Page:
Should BART have been faster to alert the public about the mob of 40+ teens who bum-rushed fare gates, stormed the platform, and roughed up and robbed a bunch of people at Coliseum Station on Saturday night? That's what the Chronicle is essentially saying, though according to BART spokesperson Alicia Trost, if the media had been looking, details of the incident were included in a daily police log sent out by email Sunday morning. BART could have sent out a wider alert, or discussed on Twitter the reason that the Dublin-bound train was held at the station for 15 minutes Saturday night, but they did not, and some are now suggesting that the incident was significant enough that it warranted a louder response from the rail service.

After the story broke late Monday, BART issued a statement saying, "Before all else, our hearts go out to the passengers who were victims of Saturday’s robbery, and extend our deepest sympathy and understanding to the employees and patrons who were shaken by these events," and they promised increased patrols and overtime for BART police, and said "we are working with allied agencies to bring the juveniles to justice."

But it is also concerning that passengers aboard the train where the robberies occurred didn't necessarily know what had happened either. Pleasanton resident Alyssa Hammonds tells the Chronicle that the train operator never made a clear announcement to the train, and though she saw a few people who looked "shaken" the incident didn't reach her car, and she didn't find out what had happened until the news reports came out Monday.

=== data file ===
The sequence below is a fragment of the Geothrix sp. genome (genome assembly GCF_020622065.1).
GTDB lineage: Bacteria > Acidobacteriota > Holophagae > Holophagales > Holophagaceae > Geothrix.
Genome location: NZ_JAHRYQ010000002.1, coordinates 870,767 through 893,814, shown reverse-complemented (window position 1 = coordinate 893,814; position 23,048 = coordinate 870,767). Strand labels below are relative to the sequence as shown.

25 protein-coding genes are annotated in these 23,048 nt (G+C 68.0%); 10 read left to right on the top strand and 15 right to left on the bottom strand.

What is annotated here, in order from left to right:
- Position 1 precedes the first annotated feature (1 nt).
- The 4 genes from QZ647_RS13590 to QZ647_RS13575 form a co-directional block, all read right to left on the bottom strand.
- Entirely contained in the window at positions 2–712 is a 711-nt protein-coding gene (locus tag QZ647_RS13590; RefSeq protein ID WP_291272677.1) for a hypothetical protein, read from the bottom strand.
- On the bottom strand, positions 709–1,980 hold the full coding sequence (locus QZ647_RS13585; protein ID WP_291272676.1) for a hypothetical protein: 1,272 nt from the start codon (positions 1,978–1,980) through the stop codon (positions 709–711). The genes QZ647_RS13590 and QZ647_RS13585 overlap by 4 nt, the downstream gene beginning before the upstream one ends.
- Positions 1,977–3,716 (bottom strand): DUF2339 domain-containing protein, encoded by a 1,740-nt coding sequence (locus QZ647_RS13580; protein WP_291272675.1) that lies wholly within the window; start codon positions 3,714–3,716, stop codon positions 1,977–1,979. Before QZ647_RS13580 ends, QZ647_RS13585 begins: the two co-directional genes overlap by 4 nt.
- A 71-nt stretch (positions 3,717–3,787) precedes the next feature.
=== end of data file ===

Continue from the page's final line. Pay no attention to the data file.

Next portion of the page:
Former SF police chief Tony Ribera tells the Chronicle that public alerts are vital to catching suspects, and "The longer you wait, the less likely that is to happen."

Meanwhile, BART is still in the process of replacing broken and dummy surveillance cameras on all of its trains, something that they promised earlier this year would be complete by July. On Saturday, three of the train's nine cars had non-working cameras.

BART Police have yet to comment on the incident, which happened around 9:30 p.m. Saturday night, apparently as a nearby event was letting out that the group of teens had all been attending. Ex BART Police Chief Gary Gee tells ABC 7 that at current staffing levels, with 200 BART police on staff, it would have been very difficult to prevent a swarm robbery like this. "When you consider BART runs 50 to 60 trains at any given time, to have a police officer on every train and every station, that'd be prohibitive to do that. That's 100 officers right there," Gee says. He also suggests posting a reward for identifying those involved.

Meanwhile, BART station operators are now on high alert: The East Bay Times reports that a group of "three or four hoodie-wearing juveniles" who jumped fare gates Tuesday evening at Lake Merritt Station led a station agent to call for incoming trains to bypass the station altogether — and when the fare-evaders saw that the trains weren't stopping, they fled before BART police could catch up to them.

Previously: BART Police Beef Up Security After Swarm Robbery By Dozens Of Oakland Teens